Instead of Protecting the Earth, EPA Agents Now Forced to Serve as Pruitt Bodyguards

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Instead of Protecting the Earth, EPA Agents Now Forced to Serve as Pruitt Bodyguards

Unsurprisingly, the number of environmental crime cases has declined rapidly since Pruitt took charge

Pruitt's 24/7, 18-member security detail "demands triple the manpower of his predecessors" and is forcing "officials to rotate in special agents from around the country who otherwise would be investigating environmental crimes," the Washington Post reported. (Photo: Gage Skidmore/Flickr/cc)

Thanks to a hiring freeze, budget cuts, and the exorbitant travel needs of Trump's cabinet, Environmental Protection Agency (EPA) agents are being forced to ditch climate crime investigations in order to serve as personal bodyguards for EPA administrator Scott Pruitt, resulting in what one critic called an "evaporation of criminal enforcement."

"Fewer agents generate fewer cases leading to ever-fewer convictions down the road." —Jeff Ruch, PEER"The EPA head has traditionally had one of the smallest security details among cabinet members," the Washington Post reported on Tuesday. But Pruitt's expansive security team—which cost taxpayers over $830,000 in his first three months as EPA chief—has shattered all precedent.

"This never happened with prior administrators," Michael Hubbard, former head of the EPA Criminal Investigation Division's Boston office.

Pruitt's 24/7, 18-member security detail "demands triple the manpower of his predecessors" and is forcing "officials to rotate in special agents from around the country who otherwise would be investigating environmental crimes," the Post's Juliet Eilperin and Brady Dennis noted.

These officials "signed on to work on complex environmental cases, not to be an executive protection detail," Hubbard observed. "It's not only not what they want to do, it's not what they were trained and paid to do."

The impact of this transfer of resources can already be seen in the rapidly falling number of new cases opened by the EPA's Criminal Investigation Division. Eilperin and Dennis note that the "current fiscal year is on pace to open just 120 new cases...down sharply from the 170 initiated last year."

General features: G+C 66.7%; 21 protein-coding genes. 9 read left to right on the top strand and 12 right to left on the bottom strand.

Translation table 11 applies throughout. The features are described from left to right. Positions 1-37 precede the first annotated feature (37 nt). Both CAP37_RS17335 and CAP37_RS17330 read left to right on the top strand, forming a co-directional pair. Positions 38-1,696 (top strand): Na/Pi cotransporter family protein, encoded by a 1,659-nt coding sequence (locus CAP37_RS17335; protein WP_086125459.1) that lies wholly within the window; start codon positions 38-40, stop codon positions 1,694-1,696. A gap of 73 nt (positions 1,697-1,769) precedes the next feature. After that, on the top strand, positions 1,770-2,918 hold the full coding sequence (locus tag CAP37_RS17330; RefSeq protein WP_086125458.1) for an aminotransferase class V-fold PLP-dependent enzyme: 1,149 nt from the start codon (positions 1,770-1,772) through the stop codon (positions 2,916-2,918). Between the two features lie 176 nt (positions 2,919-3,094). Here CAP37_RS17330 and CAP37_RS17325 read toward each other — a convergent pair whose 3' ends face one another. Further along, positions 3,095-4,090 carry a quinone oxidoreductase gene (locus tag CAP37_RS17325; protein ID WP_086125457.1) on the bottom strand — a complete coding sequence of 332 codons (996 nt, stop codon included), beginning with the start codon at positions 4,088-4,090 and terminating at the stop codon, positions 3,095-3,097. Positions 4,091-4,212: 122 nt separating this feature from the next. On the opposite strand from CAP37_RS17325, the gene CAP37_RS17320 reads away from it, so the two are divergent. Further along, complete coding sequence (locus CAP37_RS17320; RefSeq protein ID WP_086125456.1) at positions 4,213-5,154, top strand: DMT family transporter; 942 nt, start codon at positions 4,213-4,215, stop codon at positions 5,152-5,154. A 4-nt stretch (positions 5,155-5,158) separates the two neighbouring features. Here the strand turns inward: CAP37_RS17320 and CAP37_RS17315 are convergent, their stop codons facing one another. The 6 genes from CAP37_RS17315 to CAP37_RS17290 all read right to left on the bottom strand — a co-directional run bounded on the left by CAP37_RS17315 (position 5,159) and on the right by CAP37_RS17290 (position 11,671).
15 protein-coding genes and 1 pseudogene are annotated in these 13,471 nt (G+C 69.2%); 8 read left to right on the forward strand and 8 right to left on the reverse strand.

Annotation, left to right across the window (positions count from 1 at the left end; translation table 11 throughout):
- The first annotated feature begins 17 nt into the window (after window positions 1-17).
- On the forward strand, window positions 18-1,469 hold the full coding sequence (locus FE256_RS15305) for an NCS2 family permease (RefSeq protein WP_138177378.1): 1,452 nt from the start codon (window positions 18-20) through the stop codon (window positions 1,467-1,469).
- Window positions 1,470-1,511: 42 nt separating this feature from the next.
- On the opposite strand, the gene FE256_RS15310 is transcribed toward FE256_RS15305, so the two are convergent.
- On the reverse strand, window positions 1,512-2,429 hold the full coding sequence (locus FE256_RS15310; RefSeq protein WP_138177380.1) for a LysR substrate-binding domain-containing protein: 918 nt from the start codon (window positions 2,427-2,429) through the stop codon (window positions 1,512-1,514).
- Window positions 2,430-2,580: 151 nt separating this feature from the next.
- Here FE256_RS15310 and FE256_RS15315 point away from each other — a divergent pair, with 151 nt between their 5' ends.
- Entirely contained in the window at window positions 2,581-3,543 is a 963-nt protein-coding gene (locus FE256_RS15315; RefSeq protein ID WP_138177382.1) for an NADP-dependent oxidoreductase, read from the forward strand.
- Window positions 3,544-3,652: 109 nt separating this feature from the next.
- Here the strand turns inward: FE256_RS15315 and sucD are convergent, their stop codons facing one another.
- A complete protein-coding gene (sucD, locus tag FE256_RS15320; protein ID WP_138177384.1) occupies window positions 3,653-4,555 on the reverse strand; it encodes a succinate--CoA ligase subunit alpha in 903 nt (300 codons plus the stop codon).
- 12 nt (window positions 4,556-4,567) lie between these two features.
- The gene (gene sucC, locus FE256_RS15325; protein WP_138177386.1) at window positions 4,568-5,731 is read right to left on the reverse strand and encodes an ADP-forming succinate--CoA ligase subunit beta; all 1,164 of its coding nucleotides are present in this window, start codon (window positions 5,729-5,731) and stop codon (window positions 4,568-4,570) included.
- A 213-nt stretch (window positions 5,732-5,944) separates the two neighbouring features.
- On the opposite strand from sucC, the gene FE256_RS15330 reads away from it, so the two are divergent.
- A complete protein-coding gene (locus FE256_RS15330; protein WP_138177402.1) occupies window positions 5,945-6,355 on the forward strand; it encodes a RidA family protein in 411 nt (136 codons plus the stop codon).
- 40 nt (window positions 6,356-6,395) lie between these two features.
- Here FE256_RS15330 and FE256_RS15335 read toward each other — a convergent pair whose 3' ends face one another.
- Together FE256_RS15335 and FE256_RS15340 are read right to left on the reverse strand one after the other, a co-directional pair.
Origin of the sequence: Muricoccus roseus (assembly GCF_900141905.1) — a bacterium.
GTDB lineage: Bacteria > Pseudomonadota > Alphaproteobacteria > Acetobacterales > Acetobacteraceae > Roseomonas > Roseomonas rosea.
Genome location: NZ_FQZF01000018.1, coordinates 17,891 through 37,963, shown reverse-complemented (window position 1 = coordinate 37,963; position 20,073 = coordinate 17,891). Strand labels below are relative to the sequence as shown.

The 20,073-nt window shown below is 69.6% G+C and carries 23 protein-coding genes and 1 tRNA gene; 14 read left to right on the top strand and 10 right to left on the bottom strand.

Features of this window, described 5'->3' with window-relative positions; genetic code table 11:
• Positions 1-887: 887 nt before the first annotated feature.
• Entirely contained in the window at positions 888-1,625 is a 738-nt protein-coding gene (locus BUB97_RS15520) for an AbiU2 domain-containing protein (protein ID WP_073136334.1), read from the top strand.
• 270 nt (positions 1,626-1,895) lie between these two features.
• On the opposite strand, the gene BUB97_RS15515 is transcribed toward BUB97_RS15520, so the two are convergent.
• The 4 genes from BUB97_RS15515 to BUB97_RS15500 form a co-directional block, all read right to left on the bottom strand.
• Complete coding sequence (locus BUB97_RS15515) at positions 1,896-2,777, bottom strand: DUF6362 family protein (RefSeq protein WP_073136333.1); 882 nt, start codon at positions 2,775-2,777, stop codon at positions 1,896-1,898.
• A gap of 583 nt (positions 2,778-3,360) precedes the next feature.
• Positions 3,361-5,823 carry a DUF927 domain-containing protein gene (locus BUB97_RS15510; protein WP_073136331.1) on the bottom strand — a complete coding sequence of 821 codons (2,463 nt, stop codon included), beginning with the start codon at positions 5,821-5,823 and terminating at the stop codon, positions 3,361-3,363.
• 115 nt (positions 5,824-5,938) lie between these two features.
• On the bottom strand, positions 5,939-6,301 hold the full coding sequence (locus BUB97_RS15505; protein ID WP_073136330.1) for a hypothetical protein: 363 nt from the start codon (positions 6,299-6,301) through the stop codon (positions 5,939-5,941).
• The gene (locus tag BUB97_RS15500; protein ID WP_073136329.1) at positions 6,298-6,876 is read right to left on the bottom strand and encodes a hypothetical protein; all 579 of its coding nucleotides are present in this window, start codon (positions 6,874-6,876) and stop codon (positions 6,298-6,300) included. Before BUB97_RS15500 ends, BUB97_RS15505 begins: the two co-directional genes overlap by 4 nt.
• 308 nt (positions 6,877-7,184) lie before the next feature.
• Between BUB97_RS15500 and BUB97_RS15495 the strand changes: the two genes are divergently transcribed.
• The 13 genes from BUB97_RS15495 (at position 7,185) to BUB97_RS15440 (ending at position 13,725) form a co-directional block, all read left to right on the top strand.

Jeff Ruch, executive director of Public Employees for Environmental Responsibility (PEER), argued that this decline in criminal cases is directly linked to the EPA's inadequate staffing, and that it will only continue to get worse as more cuts are imposed by the Trump administration, which has proposed slashing the agency's budget by 30 percent.

"Increasingly, principled professionals, who have proudly served administrations from both parties, are under orders to betray, rather than serve, the public interest."
—Kyla Bennett, PEER

"[F]ewer agents generate fewer cases leading to ever-fewer convictions down the road," Ruch concluded.

During his short tenure as head of the EPA, Pruitt has worked furiously on behalf of Big Oil to dismantle regulations aimed at reducing carbon emissions and protecting the nation's water and air—work that has earned him the nicknames "Pruitt the Polluter" and "fossil fuel puppet."

As Common Dreams has reported, much of Pruitt's deregulatory agenda has been drawn straight from the playbook of America's major oil and gas companies.

"In Pruitt's EPA it is hard to identify even a single action to better protect the environment," concluded Kyla Bennett, New England director of PEER. "Increasingly, principled professionals, who have proudly served administrations from both parties, are under orders to betray, rather than serve, the public interest."

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